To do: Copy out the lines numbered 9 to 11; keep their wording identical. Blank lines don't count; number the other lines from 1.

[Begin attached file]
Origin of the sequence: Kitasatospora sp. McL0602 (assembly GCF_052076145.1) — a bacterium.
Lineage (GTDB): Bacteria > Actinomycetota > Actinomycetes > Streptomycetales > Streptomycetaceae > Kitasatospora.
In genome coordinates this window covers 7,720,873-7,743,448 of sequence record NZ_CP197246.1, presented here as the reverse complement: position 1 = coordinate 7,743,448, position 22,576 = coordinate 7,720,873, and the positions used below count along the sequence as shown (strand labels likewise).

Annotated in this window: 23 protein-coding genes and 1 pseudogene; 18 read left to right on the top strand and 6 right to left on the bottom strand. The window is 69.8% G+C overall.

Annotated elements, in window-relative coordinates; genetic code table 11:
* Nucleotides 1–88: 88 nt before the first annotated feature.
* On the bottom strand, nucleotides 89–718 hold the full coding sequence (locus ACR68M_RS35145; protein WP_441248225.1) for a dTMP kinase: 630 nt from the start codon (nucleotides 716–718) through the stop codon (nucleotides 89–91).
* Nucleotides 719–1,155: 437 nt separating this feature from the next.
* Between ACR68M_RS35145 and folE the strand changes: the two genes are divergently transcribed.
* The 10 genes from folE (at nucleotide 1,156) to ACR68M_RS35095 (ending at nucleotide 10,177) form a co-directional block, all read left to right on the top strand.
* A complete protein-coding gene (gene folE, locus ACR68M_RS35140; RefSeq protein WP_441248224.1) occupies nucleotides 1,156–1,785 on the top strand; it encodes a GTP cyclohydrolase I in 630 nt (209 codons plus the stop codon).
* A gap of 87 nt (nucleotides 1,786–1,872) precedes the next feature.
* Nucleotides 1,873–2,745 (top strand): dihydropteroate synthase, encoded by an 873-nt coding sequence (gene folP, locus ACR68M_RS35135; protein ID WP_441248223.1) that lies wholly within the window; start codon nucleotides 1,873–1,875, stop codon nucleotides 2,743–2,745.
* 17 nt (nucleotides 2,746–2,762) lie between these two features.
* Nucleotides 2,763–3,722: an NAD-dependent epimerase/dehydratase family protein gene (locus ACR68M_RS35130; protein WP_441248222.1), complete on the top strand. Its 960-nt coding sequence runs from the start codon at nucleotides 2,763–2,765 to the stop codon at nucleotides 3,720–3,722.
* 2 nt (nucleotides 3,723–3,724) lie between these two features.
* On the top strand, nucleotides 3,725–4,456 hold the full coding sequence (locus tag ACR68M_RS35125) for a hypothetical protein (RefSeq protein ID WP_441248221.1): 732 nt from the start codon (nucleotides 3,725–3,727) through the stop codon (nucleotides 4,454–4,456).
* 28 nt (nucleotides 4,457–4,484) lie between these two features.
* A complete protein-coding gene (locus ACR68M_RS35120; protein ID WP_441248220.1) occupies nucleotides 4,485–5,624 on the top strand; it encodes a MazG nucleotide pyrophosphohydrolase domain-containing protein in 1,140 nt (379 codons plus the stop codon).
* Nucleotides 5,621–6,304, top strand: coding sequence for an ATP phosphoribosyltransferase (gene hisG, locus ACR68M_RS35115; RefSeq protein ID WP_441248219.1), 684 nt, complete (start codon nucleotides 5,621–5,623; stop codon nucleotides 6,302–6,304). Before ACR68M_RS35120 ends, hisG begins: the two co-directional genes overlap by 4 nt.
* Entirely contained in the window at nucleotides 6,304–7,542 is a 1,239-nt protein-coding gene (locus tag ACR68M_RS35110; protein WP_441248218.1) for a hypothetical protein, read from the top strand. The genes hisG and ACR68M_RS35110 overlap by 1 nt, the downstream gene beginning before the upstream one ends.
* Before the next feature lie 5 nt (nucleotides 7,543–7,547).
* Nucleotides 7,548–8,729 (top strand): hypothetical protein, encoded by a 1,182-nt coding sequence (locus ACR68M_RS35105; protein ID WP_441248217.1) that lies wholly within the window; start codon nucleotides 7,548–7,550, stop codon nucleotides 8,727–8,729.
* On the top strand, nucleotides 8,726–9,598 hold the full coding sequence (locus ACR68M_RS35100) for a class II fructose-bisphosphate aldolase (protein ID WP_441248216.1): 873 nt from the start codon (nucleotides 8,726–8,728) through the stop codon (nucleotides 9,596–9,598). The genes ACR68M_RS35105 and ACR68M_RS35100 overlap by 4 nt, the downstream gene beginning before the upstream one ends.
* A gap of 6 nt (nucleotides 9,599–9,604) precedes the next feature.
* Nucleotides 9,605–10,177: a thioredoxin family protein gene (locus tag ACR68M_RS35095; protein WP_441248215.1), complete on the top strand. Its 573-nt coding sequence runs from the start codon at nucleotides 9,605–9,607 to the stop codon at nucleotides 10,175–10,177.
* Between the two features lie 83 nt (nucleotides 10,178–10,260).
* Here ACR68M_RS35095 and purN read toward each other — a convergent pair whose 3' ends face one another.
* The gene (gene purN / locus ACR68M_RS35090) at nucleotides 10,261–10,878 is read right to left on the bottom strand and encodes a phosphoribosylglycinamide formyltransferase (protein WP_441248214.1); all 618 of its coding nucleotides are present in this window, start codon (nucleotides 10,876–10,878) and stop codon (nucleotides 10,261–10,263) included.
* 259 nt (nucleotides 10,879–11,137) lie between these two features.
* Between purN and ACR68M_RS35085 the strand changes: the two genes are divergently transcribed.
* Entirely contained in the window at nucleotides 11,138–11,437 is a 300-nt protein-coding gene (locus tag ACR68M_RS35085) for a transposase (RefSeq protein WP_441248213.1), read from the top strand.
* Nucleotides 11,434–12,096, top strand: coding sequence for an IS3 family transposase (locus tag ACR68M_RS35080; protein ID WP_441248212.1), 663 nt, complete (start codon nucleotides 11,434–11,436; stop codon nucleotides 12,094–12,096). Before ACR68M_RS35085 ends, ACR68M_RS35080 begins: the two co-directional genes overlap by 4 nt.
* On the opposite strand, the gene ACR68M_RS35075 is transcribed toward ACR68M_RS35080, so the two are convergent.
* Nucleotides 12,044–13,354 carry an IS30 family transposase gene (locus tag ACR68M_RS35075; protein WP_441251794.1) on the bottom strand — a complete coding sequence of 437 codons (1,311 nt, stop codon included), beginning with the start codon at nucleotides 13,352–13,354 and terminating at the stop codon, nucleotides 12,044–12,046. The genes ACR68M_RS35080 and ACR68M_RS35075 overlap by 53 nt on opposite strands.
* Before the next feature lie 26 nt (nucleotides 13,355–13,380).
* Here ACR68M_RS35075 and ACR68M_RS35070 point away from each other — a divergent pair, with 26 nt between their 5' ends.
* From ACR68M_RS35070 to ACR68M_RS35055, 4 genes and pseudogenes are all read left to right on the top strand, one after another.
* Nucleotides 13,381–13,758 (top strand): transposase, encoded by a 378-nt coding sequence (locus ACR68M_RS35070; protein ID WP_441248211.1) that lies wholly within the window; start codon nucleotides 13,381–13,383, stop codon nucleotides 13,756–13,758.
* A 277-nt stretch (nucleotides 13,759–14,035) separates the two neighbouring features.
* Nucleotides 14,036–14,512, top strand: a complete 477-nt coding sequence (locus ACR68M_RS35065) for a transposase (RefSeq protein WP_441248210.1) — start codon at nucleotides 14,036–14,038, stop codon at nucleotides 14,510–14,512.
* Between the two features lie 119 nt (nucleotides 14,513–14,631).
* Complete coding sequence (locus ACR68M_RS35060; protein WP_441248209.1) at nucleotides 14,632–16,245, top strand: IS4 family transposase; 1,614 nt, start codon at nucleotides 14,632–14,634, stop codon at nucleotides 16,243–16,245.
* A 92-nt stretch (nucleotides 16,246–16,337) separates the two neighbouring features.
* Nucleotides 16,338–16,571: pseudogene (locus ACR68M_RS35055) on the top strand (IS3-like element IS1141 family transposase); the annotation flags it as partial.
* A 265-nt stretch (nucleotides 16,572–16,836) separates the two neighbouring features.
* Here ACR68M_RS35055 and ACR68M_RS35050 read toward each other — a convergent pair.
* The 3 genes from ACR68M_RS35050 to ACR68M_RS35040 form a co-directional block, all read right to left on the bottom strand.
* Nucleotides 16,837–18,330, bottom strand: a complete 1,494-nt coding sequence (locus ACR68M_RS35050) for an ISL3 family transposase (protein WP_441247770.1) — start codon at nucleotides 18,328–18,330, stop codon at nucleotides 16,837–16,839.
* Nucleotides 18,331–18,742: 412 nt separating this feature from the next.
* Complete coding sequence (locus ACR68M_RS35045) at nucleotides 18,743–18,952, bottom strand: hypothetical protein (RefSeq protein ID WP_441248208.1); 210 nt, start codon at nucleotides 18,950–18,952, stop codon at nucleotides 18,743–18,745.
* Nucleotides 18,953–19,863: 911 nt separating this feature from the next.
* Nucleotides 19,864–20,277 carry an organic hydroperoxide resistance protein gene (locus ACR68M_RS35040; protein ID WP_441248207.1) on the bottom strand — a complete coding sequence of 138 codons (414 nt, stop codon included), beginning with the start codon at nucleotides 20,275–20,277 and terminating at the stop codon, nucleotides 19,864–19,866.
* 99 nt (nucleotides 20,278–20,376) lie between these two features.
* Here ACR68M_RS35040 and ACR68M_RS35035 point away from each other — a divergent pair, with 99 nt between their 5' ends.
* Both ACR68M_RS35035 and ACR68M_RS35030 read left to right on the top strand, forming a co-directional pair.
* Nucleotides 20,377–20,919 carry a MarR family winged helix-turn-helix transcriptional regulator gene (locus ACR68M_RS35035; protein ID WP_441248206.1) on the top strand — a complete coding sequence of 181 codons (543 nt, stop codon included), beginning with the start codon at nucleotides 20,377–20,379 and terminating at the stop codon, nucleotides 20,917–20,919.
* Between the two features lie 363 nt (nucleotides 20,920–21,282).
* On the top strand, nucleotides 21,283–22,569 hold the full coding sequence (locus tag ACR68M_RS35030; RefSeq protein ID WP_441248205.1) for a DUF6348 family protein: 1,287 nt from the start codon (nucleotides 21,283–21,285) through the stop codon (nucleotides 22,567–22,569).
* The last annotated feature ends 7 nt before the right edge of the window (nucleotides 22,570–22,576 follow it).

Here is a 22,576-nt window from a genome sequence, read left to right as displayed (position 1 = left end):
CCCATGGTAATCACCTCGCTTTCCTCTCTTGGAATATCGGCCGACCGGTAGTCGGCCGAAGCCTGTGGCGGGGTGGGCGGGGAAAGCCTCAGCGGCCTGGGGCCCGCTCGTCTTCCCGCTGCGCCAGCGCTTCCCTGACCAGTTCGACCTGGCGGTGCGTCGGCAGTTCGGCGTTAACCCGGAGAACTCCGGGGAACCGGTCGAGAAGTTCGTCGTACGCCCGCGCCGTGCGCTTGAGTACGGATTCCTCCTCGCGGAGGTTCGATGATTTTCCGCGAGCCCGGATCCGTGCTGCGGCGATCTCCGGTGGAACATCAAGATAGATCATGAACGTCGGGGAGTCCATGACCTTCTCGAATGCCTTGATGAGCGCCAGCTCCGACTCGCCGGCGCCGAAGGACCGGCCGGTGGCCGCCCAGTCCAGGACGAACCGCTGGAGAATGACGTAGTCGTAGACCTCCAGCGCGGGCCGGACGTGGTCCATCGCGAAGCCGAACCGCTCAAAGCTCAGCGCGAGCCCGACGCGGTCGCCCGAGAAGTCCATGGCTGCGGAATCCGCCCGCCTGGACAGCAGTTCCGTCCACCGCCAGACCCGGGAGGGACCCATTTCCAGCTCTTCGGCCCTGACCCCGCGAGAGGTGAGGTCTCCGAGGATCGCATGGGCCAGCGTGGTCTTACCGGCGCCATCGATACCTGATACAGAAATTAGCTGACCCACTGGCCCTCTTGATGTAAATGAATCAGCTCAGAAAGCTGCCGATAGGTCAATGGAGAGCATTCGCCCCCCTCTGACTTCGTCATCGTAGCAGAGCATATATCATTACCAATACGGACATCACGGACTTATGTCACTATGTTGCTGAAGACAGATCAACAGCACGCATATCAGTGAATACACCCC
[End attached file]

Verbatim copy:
* Between ACR68M_RS35145 and folE the strand changes: the two genes are divergently transcribed.
* The 10 genes from folE (at nucleotide 1,156) to ACR68M_RS35095 (ending at nucleotide 10,177) form a co-directional block, all read left to right on the top strand.
* A complete protein-coding gene (gene folE, locus ACR68M_RS35140; RefSeq protein WP_441248224.1) occupies nucleotides 1,156–1,785 on the top strand; it encodes a GTP cyclohydrolase I in 630 nt (209 codons plus the stop codon).